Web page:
Note: This is an archived Handbook entry from 2012.
|Dates & Locations:|| |
This subject has the following teaching availabilities in 2012:October, Parkville - Taught on campus.
Timetable can be viewed here. For information about these dates, click here.
|Time Commitment:||Contact Hours: The total class time is between 24 and 26 hours. |
Total Time Commitment: Not available
|Recommended Background Knowledge:||
Applicants without legal qualifications should note that subjects are offered in the discipline of law at an advanced graduate level. While every effort will be made to meet the needs of students trained in other fields, concessions will not be made in the general level of instruction or assessment. Most subjects assume the knowledge usually acquired in a degree in law (LLB, JD or equivalent). Applicants should note that admission to some subjects in the Melbourne Law Masters will be dependent upon the individual applicant’s educational background and professional experience.
|Non Allowed Subjects:|| |
|Core Participation Requirements:||
The Melbourne Law Masters welcomes applications from students with disabilities. The inherent academic requirements for study in the Melbourne Law Masters are:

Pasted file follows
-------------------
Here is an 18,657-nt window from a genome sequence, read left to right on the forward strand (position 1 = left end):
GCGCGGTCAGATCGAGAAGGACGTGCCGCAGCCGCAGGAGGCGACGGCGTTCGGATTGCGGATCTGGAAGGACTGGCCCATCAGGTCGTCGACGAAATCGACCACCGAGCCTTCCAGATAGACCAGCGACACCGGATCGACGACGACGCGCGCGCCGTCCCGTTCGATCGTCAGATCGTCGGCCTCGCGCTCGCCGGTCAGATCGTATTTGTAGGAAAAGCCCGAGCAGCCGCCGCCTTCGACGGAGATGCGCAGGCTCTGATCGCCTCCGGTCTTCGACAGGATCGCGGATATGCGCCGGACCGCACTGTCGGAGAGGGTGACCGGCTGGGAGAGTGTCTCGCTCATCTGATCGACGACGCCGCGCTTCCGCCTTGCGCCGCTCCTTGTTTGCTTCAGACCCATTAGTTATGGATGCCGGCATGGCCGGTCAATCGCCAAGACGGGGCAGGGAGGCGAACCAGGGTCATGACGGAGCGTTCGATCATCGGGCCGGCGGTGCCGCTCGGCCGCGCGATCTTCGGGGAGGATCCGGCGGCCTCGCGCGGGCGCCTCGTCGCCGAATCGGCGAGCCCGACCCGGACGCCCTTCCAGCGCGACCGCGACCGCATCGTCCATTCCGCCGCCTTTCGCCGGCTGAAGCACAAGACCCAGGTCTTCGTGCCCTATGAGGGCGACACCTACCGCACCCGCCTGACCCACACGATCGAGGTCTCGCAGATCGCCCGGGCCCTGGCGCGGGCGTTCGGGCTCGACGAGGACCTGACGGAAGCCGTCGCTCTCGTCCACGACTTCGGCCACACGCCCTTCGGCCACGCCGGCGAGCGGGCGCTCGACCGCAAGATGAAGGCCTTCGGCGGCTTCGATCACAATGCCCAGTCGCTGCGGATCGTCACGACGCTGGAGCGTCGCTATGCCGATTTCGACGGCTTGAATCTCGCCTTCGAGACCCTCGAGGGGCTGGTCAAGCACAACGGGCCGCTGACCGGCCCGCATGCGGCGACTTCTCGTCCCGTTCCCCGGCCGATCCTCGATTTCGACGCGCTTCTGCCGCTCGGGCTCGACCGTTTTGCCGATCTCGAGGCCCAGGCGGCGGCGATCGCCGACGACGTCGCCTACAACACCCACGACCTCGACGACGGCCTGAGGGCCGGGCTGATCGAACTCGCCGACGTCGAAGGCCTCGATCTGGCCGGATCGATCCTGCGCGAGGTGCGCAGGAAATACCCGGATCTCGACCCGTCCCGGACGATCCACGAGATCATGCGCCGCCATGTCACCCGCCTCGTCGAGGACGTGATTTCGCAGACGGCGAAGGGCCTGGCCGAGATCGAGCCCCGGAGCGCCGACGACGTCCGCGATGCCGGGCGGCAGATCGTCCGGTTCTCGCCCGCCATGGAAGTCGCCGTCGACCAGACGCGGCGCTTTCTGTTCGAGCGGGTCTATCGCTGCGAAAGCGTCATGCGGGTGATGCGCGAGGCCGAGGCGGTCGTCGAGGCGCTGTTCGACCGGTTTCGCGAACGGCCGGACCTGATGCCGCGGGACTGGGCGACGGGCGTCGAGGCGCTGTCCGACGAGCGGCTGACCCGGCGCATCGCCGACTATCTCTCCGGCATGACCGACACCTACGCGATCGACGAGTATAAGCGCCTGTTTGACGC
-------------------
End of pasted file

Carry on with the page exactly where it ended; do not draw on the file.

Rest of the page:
Students who feel their disability will inhibit them from meeting these inherent academic requirements are encouraged to contact the Disability Liaison Unit: www.services.unimelb.edu.au/disability/
For more information, contact the Melbourne Law Masters office.
Email firstname.lastname@example.org or phone +61 3 8344 6190.
Alternatively, visit our website:
Few areas of law have changed as rapidly and controversially as Australian family law since 2006, when major changes took places in relation to the law and process for resolving parenting disputes. This subject aims to encourage students to develop an understanding of key changes in the area by drawing on legislative, case law, research and policy developments across a range of topics, including relationship recognition, parenting disputes, family dispute resolution, family violence, child support and financial disputes.
This subject draws on recent family law debate, research, and legal and policy developments in family law in relation to both children and property disputes. Specific areas of emphasis throughout the subject will be influenced by 2012 developments.
Principal topics will include:
10,000 word research paper (100%) (4 February 2013) on a topic approved by the subject coordinator)
Core subject materials will be provided free of charge to all students. Some subjects require further texts to be purchased. Visit the Melbourne Law Masters website for more information about this subject.
|Breadth Options:|| |
This subject is not available as a breadth subject.
|Fees Information:||Subject EFTSL, Level, Discipline & Census Date|
|Links to further information:||http://www.law.unimelb.edu.au/masters/courses-and-subjects/subject-details/sid/5168|
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